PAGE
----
Oncology

Stomach Cancer

Stomach or gastric cancer is a disease in which malignant (cancer) cells form in the lining of the stomach. It is the 13th most common cause of cancer-related death in the US which has been steadily declining. View Our Stomach Cancer Providers

Risk Factors

Stomach cancer has several known risk factors. Your diet and lifestyle choices can play a role in the risk for developing this cancer. Consuming fresh fruits and vegetables can help prevent unwanted changes in the lining of your stomach. Using tobacco and drinking a lot of alcohol can increase your risk, as can a diet high in salted, smoked, or pickled foods. Family history of gastric cancer as well as being of certain ethnic background (South and Central America, Eastern Europe, Asia) is known to play a part. Infection with H. pylori bacteria is also a risk factor for gastric cancer.

Stomach Cancer Symptoms

  • Severe, persistent heartburn/indigestion
  • Unexplained, persistent nausea or vomiting
  • Stomach pain
  • Unintentional weight loss

Stomach Cancer Diagnosis

Individuals with some of the signs and symptoms of stomach cancer should see their doctor as soon as possible. The physician will ask the patient about his/her symptoms, family history, and medical history, as well as lifestyle choices, such as eating habits or smoking. He/she will also carry out a physical examination to check for stomach tenderness or masses. If the doctor suspects possible stomach cancer, the patient will be referred to a specialist for tests, these include:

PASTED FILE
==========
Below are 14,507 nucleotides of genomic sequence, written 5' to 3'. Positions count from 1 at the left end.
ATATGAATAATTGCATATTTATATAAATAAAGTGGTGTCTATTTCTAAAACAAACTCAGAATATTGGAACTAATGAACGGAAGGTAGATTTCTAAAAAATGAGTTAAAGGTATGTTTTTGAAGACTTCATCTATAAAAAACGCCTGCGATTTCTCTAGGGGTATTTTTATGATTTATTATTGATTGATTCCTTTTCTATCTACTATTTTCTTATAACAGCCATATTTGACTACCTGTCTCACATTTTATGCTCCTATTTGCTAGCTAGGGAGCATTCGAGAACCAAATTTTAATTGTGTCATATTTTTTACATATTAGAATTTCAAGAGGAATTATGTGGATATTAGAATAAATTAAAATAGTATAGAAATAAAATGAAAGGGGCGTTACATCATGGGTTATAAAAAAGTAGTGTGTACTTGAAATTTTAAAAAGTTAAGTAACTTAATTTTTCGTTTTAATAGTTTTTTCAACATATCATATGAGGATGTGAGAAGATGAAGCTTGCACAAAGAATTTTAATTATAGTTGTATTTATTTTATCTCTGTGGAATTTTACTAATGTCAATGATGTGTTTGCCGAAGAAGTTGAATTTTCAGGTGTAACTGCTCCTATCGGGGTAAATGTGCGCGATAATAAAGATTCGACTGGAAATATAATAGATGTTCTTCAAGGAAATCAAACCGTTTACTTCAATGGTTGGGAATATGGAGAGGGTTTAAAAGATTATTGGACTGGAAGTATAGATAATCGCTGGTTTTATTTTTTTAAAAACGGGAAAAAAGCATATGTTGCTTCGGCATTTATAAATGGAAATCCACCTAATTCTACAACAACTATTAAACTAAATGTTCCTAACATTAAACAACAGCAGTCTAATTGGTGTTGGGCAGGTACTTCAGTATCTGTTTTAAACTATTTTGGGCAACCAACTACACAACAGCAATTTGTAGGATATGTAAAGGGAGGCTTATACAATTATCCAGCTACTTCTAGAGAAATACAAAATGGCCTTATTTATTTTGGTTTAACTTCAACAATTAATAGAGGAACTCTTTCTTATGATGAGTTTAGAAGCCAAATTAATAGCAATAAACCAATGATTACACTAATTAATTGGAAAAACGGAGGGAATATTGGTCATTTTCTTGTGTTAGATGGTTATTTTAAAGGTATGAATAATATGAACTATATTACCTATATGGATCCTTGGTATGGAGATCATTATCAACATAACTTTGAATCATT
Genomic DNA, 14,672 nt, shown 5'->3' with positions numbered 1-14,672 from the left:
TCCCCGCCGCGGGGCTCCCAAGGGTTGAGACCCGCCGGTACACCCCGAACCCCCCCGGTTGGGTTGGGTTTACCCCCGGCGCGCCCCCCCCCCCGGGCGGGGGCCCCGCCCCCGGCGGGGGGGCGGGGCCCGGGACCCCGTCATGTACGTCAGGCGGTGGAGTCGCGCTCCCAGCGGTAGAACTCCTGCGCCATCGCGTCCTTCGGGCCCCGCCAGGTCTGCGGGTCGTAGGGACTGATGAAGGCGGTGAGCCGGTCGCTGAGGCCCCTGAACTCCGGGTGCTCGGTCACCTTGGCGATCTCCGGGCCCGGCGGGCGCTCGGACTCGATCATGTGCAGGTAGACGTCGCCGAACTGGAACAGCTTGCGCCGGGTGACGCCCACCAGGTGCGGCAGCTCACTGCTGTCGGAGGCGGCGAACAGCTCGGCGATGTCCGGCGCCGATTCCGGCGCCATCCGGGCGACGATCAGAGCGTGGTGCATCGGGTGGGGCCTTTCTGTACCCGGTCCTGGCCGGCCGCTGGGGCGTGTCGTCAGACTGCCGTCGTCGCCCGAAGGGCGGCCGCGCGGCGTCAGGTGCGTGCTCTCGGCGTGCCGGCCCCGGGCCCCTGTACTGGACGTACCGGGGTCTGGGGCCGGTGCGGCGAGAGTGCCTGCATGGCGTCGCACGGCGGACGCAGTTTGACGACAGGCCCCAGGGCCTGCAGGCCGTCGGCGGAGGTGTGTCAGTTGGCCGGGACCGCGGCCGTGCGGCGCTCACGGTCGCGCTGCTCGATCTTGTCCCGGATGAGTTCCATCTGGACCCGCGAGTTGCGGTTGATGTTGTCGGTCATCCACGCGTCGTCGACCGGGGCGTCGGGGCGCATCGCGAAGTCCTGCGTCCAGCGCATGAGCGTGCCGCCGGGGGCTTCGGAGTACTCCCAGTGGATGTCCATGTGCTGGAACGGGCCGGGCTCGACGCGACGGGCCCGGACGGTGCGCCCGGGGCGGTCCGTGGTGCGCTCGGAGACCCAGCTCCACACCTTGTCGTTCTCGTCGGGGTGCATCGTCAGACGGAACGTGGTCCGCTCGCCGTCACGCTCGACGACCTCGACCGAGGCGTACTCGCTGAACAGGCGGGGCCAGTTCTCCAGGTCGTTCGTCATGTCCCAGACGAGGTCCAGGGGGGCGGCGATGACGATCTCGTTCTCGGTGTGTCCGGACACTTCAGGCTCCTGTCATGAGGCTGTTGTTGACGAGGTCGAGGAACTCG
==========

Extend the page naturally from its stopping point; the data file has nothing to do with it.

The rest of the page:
Gastroscopic exam
The specialist looks at the inside of the patient’s stomach with a video camera (endoscope). Some tissue samples may be taken if the doctor suspects cancer. This is called a biopsy.

Barium X-ray
In a barium swallow study, the patient swallows a liquid which contains barium. This helps identify the stomach during an X-ray.

Laparoscopy
The specialist may want to look inside the abdomen in more detail to determine how much the cancer has spread. In a procedure called a laparoscopy, the patient is placed under a general anesthetic, and a laparoscope, a thin tube with a camera at the end, is inserted through a small incision in the lower part of the stomach.

CT scan or PET scan
These scans take a series of radiographic pictures of the inside of the body. The images help the specialist determine how advanced the cancer is, and where in the body it has spread to. These types of scans also help the doctor decide on the most appropriate treatment.

Endoscopic Ultrasound (EUS)
This is a procedure that is used with a CT scan and PET scan to help determine how advanced the cancer is. It is a gastroscopy with an ultrasound probe at its tip, allowing the specialist to evaluate the depth of invasion of the main tumor, as well as to look for and sample lymph nodes around the stomach.

Stages of Stomach Cancer

The stages of stomach cancer include:

  • Stage I. At this stage, the tumor is limited to the top layer of tissue that lines the inside of the stomach. It may also have invaded one or two lymph nodes near the stomach.